- A user gets an email claiming that their personal information has been compromised and is at risk of being leaked. The email refers to sites the individual has visited lately to make the claim more convincing
- The email establishes urgency and explains the consequences of inaction. It also provides a link to take action.
- Driven by heightened fear of financial or reputational loss, the user clicks on the link which triggers the download of malware.
People attach more value to resources, opportunities, and items that they believe are rare and available in limited quantity for a limited time. This is one of the key cognitive biases for social engineers.
- The user gets an email from a reputable online retailer.
- The email offers an exclusive discount on a highly sought-after product (maybe something the user has searched for on the Internet) owing to their “special-customer” status.
- The offer is for a limited period of time and needs immediate action. There is a link.
- The user clicks on the link and a new page opens that looks almost identical to the legitimate retailer’s site.
- The user inserts personal and financial information to claim the discount.
- The email was from an attacker, the site was a clone, and the user just became a victim of phishing.
The role of technology in hacking human psychology
Technological advancement has equally benefitted hackers and cybersecurity experts. Technical security measures have come a long way to counter improved methodologies of cyberattacks. The human aspect of information security, however, is still the weakest link. And the advancement of technology has brought more challenges for us.
More sophisticated phishing attack sites
Even half a decade ago, a good look at a phishing site would betray its illegitimacy. The theme of the site would be off, it would have an easily discernable domain name, and there would even be spelling and stylistic errors in the language.
Not anymore. Few websites are developed from scratch anymore. Companies use templates and pre-designed themes. These templates and themes are transferrable. Hence, hackers do not find it very hard to create a convincing phishing website complete with the right colors, matching fonts, and overall layout.
Now, with generative AI in the equation, phishing emails are far more accurate. In fact, it is possible for hackers to imitate the speech patterns used by individuals.
Consider this, a hacker can easily pick up samples of an individual’s writing or speech from social media platforms. They can then create content that incorporates those elements by feeding the GPT with collected speech data.
It is hard to tell a legitimate and a phishing email apart even for trained personnel. That is also why having a holistic picture of social engineering and its premises is so important.
Improved Spoof with AI voice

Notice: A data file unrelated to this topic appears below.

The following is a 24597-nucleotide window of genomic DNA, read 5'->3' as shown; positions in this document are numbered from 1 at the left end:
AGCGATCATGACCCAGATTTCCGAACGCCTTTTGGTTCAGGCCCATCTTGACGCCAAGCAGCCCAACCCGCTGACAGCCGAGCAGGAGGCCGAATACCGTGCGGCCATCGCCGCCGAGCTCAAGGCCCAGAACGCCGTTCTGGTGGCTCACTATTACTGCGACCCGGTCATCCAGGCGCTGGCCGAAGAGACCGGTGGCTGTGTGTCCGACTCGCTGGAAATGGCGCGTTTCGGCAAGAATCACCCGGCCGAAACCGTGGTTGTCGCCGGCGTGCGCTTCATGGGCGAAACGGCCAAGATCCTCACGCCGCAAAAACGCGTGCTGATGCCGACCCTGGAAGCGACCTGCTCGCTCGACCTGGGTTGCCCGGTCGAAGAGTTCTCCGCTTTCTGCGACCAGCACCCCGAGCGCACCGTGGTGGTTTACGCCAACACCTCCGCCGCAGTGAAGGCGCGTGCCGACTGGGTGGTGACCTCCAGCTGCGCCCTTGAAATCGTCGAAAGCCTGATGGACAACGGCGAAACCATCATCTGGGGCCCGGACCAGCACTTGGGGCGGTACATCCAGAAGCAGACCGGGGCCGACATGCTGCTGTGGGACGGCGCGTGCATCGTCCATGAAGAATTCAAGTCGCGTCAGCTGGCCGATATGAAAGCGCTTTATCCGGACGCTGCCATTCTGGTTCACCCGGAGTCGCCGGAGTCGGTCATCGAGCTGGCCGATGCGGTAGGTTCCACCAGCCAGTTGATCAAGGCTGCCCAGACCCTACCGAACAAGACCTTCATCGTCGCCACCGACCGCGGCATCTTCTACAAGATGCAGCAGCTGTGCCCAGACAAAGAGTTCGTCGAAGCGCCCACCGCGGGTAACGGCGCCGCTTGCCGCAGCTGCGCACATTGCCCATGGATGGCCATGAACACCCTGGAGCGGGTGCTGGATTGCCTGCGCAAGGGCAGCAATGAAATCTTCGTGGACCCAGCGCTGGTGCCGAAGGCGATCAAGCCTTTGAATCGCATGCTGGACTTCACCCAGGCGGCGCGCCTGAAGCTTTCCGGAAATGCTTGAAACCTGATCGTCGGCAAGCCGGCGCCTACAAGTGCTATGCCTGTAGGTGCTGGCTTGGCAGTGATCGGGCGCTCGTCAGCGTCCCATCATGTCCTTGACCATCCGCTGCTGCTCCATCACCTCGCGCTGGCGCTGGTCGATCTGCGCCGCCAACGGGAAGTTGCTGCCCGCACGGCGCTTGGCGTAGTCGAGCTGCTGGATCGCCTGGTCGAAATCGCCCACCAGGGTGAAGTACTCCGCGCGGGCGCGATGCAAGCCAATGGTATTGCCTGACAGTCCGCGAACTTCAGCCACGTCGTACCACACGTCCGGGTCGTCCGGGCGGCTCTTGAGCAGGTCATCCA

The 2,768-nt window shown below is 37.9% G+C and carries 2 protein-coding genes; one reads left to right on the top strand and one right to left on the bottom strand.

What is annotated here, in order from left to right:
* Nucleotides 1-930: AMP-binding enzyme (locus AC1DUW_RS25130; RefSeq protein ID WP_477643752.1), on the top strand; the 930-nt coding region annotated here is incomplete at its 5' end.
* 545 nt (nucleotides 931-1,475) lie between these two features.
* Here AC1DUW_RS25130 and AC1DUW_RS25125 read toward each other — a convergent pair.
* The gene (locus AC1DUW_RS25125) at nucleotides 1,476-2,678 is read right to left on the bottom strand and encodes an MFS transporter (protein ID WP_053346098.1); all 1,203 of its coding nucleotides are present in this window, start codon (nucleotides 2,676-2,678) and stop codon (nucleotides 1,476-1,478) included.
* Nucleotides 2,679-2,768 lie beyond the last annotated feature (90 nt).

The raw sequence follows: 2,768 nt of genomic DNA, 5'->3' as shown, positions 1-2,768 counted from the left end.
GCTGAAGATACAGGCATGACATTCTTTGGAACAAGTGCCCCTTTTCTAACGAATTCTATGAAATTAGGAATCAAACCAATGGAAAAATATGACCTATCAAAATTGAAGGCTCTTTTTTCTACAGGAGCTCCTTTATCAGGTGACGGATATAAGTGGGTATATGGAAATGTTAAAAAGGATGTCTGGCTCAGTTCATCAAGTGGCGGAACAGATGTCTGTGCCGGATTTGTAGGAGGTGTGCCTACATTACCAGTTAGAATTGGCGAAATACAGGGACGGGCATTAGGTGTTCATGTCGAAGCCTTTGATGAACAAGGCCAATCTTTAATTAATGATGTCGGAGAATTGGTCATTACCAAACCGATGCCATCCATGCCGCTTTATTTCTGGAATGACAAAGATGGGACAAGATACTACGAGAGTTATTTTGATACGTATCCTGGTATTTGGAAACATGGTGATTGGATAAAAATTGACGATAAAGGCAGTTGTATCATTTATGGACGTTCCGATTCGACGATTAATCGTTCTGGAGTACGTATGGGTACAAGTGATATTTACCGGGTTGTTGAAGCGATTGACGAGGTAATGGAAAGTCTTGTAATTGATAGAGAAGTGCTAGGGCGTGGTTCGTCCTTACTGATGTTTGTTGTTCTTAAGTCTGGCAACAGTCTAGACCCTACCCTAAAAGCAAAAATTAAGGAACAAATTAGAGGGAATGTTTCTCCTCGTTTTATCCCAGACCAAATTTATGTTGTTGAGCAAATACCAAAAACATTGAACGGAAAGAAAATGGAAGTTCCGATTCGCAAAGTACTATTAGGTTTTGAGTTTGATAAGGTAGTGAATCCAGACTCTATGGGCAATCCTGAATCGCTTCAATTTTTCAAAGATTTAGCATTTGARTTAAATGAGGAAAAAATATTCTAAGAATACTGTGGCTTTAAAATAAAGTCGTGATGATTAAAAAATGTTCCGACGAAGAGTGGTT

We have already discussed the role of authority and trust in persuading people into taking action or divulge sensitive information. However, if a senior manager asked an employee to share confidential files over email, a relatively calm individual might just call the said senior before obeying the order.
But what if the instruction itself was given through a voice call? A combination of AI voice and caller-ID spoofing can easily make this happen causing even aware individuals to fall victim to socially engineered attack methods.
Better user profiling
Data analysis is cheaper and more accessible today than ever. It allows hackers to scrape personal information from various publicly available sources and filter the data based on specific traits. It allows attackers to launch better-targeted spear phishing attacks.
It is safe to say that the advancement of technology especially in the fields of data analytics and artificial intelligence has increased the vulnerability to social engineering in many cases. It is easier now to identify an individual’s psychological triggers. The process of pretexting is more efficient, and human interaction is far better in terms of accuracy and tone.
Decreasing the reliance on humans for cybersecurity
Expecting that with any amount of awareness, human beings can muster a flawless defense against social engineering is unfair. And even if someone achieves the capability of resisting all kinds of social engineering attempts, it is counter-intuitive for businesses to rely on that.
The solution: bypassing the human element
Employees cannot divulge sensitive information if they do not have it. If an organization uses the principle of least privilege to control access to resources using a strong access management system and stores all credentials in an encrypted vault, a large part of the problem is solved.
Consider this, the administrator assigns an employee role-based access to a specific application by sharing their email address with the access management tool. Now, when the employee tries to log into the account, the access manager takes control.
It provides the credentials and fetches the 2FA data, thus eliminating the human element completely. Not only does this enhance security but also improves efficiency as workers no longer have to worry about passwords.